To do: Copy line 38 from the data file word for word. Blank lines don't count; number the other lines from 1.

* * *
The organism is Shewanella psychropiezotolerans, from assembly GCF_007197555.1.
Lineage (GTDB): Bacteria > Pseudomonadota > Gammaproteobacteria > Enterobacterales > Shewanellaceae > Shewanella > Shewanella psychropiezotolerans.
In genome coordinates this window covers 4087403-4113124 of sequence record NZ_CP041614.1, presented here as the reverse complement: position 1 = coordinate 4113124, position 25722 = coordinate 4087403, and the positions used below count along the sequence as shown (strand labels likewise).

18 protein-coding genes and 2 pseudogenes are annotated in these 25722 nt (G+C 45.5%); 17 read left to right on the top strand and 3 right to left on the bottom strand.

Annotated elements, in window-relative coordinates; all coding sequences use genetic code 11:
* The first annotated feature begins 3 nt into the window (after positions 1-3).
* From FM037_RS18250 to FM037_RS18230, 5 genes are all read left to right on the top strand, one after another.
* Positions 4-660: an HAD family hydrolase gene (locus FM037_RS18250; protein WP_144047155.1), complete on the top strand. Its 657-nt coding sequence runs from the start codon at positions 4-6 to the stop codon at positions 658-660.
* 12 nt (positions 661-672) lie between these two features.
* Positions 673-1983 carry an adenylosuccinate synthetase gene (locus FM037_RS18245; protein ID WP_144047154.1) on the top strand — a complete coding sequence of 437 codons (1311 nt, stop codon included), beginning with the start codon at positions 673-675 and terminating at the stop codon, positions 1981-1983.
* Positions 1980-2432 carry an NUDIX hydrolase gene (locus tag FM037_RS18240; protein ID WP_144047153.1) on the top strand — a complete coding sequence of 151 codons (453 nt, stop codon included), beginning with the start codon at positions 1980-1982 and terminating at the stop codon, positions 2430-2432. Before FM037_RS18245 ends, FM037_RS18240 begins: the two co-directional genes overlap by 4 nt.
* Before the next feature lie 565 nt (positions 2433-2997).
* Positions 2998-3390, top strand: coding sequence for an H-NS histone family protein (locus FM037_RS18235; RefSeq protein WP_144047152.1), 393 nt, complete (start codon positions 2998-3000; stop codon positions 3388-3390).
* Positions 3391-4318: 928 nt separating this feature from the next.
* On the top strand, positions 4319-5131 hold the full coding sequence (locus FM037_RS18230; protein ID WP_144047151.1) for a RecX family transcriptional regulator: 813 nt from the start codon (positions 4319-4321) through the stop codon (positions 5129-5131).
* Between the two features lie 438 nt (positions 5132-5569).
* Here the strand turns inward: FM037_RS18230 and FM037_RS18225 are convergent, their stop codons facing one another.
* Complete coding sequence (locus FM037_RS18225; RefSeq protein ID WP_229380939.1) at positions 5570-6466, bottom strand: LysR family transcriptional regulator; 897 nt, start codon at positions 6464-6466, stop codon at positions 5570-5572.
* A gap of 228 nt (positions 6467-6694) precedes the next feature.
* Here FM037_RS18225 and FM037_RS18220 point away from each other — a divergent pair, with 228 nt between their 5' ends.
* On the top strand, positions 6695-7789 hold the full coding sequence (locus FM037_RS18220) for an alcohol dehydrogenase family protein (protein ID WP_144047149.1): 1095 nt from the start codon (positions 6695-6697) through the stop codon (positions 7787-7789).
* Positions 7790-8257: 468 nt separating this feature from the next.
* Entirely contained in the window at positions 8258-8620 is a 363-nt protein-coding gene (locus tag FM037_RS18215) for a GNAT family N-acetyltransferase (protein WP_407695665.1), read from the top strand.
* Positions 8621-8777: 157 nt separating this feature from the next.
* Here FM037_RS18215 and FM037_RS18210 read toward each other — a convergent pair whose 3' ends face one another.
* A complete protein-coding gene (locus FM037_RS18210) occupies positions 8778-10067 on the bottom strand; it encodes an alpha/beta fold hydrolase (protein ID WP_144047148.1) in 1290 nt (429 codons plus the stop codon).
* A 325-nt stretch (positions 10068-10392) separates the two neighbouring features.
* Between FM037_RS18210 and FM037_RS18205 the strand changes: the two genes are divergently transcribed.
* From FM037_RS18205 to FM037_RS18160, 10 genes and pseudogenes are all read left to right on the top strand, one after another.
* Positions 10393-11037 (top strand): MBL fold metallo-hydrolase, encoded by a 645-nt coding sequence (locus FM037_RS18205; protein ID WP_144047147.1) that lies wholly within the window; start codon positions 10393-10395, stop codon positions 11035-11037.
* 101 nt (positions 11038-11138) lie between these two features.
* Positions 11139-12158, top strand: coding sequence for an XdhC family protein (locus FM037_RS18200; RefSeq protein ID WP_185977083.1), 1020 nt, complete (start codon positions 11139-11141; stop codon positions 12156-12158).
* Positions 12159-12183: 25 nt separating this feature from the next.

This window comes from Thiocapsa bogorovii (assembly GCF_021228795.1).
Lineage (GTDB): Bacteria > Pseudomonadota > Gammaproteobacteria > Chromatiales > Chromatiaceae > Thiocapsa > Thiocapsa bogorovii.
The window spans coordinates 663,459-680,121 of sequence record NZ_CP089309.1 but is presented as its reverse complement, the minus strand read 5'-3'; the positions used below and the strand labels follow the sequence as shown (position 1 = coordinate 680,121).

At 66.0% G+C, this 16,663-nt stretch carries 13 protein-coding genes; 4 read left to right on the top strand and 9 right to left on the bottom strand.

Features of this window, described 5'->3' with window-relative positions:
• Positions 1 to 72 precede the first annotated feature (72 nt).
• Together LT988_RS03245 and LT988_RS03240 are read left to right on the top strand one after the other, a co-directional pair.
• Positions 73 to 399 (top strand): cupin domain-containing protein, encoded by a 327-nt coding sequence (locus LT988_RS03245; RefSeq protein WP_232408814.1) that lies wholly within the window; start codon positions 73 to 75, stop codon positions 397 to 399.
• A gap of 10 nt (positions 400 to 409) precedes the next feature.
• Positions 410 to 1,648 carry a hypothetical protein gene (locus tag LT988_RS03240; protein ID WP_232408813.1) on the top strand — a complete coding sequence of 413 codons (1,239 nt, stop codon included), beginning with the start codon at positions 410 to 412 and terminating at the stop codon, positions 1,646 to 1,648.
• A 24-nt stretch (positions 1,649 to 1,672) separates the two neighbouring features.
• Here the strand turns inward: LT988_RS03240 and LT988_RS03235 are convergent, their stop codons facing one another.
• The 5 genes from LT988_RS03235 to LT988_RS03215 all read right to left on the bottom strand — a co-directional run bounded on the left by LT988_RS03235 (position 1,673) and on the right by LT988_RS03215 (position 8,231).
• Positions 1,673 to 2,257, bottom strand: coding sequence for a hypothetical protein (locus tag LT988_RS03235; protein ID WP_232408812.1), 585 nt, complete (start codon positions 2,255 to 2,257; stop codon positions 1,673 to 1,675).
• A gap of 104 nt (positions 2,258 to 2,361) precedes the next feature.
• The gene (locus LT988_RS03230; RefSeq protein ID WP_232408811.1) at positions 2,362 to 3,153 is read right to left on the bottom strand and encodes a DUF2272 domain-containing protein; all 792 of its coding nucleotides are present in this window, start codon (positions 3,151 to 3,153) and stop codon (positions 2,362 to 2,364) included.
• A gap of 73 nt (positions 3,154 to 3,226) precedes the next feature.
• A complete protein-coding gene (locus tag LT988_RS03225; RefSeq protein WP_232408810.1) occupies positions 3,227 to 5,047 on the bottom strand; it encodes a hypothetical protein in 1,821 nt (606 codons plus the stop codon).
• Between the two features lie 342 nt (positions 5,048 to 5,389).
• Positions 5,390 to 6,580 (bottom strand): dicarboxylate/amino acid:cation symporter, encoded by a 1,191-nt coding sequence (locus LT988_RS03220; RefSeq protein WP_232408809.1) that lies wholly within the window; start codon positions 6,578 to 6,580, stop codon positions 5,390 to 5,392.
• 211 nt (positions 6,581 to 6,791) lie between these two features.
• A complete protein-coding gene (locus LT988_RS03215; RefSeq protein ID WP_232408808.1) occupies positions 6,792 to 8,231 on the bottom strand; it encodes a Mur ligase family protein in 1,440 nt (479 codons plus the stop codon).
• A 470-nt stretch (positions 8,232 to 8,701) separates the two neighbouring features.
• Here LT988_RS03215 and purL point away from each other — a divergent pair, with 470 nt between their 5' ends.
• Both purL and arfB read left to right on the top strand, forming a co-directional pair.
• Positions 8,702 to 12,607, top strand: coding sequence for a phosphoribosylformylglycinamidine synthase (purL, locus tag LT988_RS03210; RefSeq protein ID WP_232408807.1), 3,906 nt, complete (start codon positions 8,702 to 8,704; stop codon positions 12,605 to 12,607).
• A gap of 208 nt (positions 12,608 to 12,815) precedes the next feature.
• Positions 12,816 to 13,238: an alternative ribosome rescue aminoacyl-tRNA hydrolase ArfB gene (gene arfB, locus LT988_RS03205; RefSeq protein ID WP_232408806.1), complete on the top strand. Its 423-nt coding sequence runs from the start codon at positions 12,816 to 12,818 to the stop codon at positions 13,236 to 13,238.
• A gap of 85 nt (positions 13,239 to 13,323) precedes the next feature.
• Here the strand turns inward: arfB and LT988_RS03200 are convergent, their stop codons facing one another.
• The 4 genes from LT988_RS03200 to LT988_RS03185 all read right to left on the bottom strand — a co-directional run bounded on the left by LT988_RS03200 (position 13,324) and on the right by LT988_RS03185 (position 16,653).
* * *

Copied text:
Features of this window, described 5'->3' with window-relative positions: